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Fugate's Call for Better Predictive Technologies

I'm a bit conflicted on this one.

by Eric Holdeman / December 31, 2019

In this blog, I've repeatedly called for emergency managers to adopt current technologies that can make them more effective emergency managers. I'd first called out social media that is still not being leveraged to the extent that is possible during disasters. This includes not just pushing out messages, but also using social media for situational awareness. 

If there was one other area ripe for exploitation it's WebEOC. There has never been a more widely adopted information management tool that their customers are unhappy with. Other companies are trying — yet something that pops and people say "wow!" has yet to be found. If there was one word I'd use to describe an ideal system it would be "intuitive." Disasters don't come frequently enough for the infrequent user to be proficient with the existing systems. 

Then there is this op-ed/infomercial by Craig Fugate, Why we need a technology revolution in emergency management. As I was reading it, I was thinking, "I sure hope that Craig discloses his relationship to One Concern," where he serves as the senior emergency manager representative. Fugate was very techie oriented when he was the FEMA administrator and an early proponent of the use of social media.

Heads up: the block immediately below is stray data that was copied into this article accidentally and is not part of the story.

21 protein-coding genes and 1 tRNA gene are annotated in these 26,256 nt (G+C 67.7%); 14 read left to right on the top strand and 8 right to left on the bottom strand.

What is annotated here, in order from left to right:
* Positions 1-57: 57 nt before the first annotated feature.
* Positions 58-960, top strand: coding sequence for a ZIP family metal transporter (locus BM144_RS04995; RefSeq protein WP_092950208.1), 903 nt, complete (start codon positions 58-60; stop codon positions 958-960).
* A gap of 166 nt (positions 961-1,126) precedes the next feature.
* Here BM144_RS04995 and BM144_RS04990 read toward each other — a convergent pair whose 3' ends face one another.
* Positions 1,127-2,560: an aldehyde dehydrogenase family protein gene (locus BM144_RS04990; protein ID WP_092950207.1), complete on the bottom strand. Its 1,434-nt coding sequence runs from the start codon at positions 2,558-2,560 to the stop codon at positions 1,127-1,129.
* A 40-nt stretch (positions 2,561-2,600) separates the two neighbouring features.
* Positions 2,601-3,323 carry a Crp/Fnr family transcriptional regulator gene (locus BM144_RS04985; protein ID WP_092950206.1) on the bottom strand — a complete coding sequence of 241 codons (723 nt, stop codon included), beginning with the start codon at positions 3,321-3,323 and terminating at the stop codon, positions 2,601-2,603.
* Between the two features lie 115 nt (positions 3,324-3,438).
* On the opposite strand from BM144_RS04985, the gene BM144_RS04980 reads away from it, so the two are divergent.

In this past year, there was a New York Times piece on One Concern [Note: there is a pay wall] that was a bit of a hit job on the company and what they say they can do as far as predictive analysis at the time of a disaster. Go to my Disaster-Zone Blog and search "One Concern" and there are about eight stories on the company and what they claim to be able to do. 

Way back in 2017, their pricing for the software was all out of wack — looking initially for $1M for usage of the software. I told them then that it was a totally unfeasible number — even for extra-large emergency management organizations. They have changed, but not sure to what — at this writing. The jury is still out on One Concern. They need a really big disaster that provides a predictive solution for where the damages will be found and that is "within the realm of being accurate."

If you are beginning to think about New Year's resolutions, you might add "Adoption of technology" to your list for 2020. Something that would be within reach is the use of social media, and not just by your public information officer (PIO)!


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